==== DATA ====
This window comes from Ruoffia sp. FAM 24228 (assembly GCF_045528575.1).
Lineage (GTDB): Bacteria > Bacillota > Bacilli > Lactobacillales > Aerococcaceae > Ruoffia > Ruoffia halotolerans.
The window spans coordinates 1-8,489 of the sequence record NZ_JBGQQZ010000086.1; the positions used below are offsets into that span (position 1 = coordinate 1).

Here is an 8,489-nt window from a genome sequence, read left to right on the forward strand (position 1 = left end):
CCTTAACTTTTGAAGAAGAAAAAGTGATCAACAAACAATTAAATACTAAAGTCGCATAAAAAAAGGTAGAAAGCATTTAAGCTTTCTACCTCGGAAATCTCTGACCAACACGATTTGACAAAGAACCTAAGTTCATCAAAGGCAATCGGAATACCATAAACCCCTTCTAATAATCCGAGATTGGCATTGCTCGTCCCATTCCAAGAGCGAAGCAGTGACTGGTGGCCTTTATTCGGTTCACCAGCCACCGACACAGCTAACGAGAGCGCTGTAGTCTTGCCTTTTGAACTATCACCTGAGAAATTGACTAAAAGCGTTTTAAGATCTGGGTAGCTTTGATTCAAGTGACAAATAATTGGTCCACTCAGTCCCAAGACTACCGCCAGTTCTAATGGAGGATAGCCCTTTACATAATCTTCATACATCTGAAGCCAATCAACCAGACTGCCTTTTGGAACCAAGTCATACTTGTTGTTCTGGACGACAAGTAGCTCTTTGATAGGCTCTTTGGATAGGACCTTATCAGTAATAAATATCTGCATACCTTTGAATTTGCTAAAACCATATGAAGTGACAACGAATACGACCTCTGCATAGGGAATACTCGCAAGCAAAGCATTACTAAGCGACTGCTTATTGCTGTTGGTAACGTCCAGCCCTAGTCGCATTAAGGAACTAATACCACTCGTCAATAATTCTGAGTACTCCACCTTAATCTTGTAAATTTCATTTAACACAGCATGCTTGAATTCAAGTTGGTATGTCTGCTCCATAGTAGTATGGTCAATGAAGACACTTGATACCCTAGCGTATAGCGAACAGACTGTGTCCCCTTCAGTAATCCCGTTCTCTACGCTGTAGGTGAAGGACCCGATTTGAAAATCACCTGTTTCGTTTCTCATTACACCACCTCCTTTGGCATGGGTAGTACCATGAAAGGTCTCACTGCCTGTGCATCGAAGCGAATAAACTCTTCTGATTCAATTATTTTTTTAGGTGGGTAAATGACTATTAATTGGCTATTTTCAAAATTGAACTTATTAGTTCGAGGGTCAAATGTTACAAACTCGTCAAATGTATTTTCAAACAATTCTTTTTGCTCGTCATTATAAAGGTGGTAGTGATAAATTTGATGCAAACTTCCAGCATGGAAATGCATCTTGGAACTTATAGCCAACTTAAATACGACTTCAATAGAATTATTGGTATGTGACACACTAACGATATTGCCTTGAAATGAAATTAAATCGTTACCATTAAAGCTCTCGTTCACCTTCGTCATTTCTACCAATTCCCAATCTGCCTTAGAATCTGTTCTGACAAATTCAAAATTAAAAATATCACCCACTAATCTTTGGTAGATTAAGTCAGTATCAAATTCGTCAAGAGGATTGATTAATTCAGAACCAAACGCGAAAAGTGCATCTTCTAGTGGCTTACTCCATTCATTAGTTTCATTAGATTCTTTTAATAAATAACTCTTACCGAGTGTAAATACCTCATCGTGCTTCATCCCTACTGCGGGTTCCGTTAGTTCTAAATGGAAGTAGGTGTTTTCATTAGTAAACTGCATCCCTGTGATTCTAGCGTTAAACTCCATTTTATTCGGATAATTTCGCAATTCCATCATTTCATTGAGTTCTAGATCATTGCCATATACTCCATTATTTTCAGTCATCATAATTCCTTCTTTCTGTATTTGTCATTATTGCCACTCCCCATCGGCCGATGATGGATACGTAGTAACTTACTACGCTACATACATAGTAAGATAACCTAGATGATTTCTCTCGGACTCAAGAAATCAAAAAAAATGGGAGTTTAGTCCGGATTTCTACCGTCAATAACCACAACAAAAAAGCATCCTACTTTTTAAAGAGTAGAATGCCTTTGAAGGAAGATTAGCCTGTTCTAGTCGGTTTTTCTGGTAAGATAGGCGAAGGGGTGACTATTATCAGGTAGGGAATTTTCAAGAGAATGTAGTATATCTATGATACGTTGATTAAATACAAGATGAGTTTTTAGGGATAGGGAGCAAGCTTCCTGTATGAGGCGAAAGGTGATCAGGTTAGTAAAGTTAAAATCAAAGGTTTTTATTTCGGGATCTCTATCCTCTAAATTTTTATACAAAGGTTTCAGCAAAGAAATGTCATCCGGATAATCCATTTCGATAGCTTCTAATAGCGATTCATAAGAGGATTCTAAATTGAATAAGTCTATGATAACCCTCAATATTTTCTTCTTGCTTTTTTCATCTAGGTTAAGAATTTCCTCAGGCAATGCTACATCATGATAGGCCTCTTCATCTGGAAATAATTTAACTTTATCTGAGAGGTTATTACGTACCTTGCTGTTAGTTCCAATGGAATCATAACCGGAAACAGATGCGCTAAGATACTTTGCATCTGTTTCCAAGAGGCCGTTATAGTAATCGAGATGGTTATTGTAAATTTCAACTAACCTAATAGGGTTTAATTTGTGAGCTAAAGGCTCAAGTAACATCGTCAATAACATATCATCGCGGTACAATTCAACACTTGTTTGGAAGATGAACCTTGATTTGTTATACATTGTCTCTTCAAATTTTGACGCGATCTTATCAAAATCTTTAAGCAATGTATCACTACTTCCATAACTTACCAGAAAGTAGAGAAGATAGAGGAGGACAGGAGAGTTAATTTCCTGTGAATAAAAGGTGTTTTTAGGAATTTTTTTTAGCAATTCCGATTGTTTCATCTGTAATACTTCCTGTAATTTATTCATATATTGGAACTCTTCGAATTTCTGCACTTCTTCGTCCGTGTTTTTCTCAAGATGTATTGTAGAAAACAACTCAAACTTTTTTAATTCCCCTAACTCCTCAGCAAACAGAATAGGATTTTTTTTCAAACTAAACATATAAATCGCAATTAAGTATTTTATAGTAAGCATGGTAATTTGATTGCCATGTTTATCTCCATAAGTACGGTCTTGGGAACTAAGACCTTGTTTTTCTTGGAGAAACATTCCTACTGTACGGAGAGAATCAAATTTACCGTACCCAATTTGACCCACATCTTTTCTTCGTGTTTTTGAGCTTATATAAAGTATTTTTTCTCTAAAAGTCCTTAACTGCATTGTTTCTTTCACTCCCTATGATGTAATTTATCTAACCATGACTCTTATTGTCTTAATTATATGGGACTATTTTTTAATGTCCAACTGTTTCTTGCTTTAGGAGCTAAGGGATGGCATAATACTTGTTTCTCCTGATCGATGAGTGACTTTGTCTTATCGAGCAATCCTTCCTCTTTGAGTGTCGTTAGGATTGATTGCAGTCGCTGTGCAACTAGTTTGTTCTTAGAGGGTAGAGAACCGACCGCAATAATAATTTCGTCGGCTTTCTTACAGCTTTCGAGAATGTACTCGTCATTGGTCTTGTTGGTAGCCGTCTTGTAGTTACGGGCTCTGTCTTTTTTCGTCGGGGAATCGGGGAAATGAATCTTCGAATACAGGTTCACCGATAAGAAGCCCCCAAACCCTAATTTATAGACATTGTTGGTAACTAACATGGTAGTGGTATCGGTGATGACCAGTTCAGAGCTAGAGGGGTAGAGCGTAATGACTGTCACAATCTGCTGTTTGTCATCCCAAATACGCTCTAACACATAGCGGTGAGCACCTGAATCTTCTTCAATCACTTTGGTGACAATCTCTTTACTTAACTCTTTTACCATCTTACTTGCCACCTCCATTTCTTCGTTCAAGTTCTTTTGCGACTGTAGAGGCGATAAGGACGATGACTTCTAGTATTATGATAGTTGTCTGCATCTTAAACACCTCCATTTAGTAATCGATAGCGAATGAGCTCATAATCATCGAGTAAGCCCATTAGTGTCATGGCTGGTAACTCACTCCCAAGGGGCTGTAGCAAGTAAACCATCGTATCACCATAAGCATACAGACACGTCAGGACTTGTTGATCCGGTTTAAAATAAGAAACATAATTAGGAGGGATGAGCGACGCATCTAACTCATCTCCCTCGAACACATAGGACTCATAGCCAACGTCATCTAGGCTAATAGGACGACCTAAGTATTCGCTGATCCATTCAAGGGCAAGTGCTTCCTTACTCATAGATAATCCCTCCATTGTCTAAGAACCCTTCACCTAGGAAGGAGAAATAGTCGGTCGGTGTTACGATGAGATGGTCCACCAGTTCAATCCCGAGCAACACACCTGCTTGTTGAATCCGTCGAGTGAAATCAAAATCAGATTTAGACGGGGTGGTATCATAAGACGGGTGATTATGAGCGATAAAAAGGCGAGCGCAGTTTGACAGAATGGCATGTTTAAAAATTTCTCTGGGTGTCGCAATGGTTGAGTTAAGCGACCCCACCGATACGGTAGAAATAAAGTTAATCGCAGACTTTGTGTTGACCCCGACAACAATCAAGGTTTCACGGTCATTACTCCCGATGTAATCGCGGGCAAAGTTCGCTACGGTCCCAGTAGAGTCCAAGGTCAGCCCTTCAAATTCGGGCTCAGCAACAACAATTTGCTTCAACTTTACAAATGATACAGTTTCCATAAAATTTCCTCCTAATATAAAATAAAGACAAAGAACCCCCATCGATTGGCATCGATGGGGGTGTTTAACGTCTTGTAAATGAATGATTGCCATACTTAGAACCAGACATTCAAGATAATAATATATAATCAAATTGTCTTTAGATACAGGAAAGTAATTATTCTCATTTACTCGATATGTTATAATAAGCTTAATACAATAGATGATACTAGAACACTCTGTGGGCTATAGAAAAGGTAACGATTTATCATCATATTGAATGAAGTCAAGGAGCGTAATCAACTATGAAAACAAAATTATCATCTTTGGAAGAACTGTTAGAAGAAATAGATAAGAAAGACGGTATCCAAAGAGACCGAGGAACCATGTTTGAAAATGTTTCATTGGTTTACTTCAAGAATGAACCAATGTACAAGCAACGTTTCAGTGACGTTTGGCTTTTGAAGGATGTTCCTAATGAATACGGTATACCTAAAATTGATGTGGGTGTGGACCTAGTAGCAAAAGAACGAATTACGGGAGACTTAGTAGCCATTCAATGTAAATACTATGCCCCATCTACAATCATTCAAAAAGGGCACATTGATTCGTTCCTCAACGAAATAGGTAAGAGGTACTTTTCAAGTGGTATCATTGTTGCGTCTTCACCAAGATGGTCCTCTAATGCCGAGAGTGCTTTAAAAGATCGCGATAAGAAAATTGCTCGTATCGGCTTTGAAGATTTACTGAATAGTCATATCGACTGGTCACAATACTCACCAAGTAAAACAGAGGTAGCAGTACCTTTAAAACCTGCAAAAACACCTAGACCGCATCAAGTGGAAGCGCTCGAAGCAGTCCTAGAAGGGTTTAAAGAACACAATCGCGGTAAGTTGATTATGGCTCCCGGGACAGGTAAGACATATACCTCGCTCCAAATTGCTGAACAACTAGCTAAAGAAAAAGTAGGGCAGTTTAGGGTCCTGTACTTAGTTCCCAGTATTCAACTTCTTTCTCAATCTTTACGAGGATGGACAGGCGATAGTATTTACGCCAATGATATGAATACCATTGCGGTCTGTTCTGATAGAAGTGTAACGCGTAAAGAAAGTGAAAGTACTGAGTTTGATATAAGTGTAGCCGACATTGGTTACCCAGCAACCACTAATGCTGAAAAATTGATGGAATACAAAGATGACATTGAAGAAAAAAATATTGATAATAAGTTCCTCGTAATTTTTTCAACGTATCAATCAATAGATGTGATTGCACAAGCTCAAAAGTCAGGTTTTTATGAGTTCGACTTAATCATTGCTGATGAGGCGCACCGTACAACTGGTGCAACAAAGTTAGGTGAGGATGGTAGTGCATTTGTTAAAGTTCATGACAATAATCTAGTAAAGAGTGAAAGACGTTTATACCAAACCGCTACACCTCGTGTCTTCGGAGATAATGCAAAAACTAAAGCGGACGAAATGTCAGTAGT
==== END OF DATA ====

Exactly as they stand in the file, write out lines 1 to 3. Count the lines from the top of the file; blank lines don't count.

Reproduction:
This window comes from Ruoffia sp. FAM 24228 (assembly GCF_045528575.1).
Lineage (GTDB): Bacteria > Bacillota > Bacilli > Lactobacillales > Aerococcaceae > Ruoffia > Ruoffia halotolerans.
The window spans coordinates 1-8,489 of the sequence record NZ_JBGQQZ010000086.1; the positions used below are offsets into that span (position 1 = coordinate 1).